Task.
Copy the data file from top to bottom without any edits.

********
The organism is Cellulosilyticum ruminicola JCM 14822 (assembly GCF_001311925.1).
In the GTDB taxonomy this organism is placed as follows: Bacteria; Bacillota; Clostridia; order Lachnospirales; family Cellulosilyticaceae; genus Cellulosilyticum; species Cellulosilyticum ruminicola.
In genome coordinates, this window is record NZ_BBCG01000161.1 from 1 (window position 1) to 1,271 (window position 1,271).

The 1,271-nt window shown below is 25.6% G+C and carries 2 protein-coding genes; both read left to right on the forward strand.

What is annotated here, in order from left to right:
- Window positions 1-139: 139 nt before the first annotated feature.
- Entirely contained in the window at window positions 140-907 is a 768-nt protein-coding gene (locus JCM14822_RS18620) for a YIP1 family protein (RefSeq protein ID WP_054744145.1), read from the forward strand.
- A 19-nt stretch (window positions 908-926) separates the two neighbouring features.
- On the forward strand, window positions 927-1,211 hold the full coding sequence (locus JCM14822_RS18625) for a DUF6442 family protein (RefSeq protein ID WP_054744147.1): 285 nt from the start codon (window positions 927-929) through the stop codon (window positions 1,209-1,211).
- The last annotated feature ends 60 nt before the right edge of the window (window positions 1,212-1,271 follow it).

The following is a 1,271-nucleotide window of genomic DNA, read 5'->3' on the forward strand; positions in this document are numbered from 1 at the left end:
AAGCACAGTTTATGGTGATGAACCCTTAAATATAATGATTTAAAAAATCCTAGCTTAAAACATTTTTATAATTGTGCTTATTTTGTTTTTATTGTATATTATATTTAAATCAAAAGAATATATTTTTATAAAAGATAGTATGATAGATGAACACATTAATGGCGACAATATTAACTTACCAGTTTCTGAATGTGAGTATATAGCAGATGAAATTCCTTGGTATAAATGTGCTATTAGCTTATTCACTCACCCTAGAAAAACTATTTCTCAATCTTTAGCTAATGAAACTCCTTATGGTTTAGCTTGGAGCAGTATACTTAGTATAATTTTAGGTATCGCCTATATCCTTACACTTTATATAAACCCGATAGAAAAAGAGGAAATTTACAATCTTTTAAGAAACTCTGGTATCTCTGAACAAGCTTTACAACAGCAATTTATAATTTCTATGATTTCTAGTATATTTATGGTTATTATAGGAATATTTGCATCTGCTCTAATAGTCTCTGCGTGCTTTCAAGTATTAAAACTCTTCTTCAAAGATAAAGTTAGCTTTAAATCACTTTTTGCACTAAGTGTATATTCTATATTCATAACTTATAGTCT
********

The organism is Cellulosilyticum ruminicola JCM 14822 (assembly GCF_001311925.1).
In the GTDB taxonomy this organism is placed as follows: Bacteria; Bacillota; Clostridia; order Lachnospirales; family Cellulosilyticaceae; genus Cellulosilyticum; species Cellulosilyticum ruminicola.
In genome coordinates, this window is record NZ_BBCG01000161.1 from 1 (window position 1) to 1,271 (window position 1,271).

The 1,271-nt window shown below is 25.6% G+C and carries 2 protein-coding genes; both read left to right on the forward strand.

What is annotated here, in order from left to right:
- Window positions 1-139: 139 nt before the first annotated feature.
- Entirely contained in the window at window positions 140-907 is a 768-nt protein-coding gene (locus JCM14822_RS18620) for a YIP1 family protein (RefSeq protein ID WP_054744145.1), read from the forward strand.
- A 19-nt stretch (window positions 908-926) separates the two neighbouring features.
- On the forward strand, window positions 927-1,211 hold the full coding sequence (locus JCM14822_RS18625) for a DUF6442 family protein (RefSeq protein ID WP_054744147.1): 285 nt from the start codon (window positions 927-929) through the stop codon (window positions 1,209-1,211).
- The last annotated feature ends 60 nt before the right edge of the window (window positions 1,212-1,271 follow it).

The following is a 1,271-nucleotide window of genomic DNA, read 5'->3' on the forward strand; positions in this document are numbered from 1 at the left end:
AAGCACAGTTTATGGTGATGAACCCTTAAATATAATGATTTAAAAAATCCTAGCTTAAAACATTTTTATAATTGTGCTTATTTTGTTTTTATTGTATATTATATTTAAATCAAAAGAATATATTTTTATAAAAGATAGTATGATAGATGAACACATTAATGGCGACAATATTAACTTACCAGTTTCTGAATGTGAGTATATAGCAGATGAAATTCCTTGGTATAAATGTGCTATTAGCTTATTCACTCACCCTAGAAAAACTATTTCTCAATCTTTAGCTAATGAAACTCCTTATGGTTTAGCTTGGAGCAGTATACTTAGTATAATTTTAGGTATCGCCTATATCCTTACACTTTATATAAACCCGATAGAAAAAGAGGAAATTTACAATCTTTTAAGAAACTCTGGTATCTCTGAACAAGCTTTACAACAGCAATTTATAATTTCTATGATTTCTAGTATATTTATGGTTATTATAGGAATATTTGCATCTGCTCTAATAGTCTCTGCGTGCTTTCAAGTATTAAAACTCTTCTTCAAAGATAAAGTTAGCTTTAAATCACTTTTTGCACTAAGTGTATATTCTATATTCATAACTTATAGTCT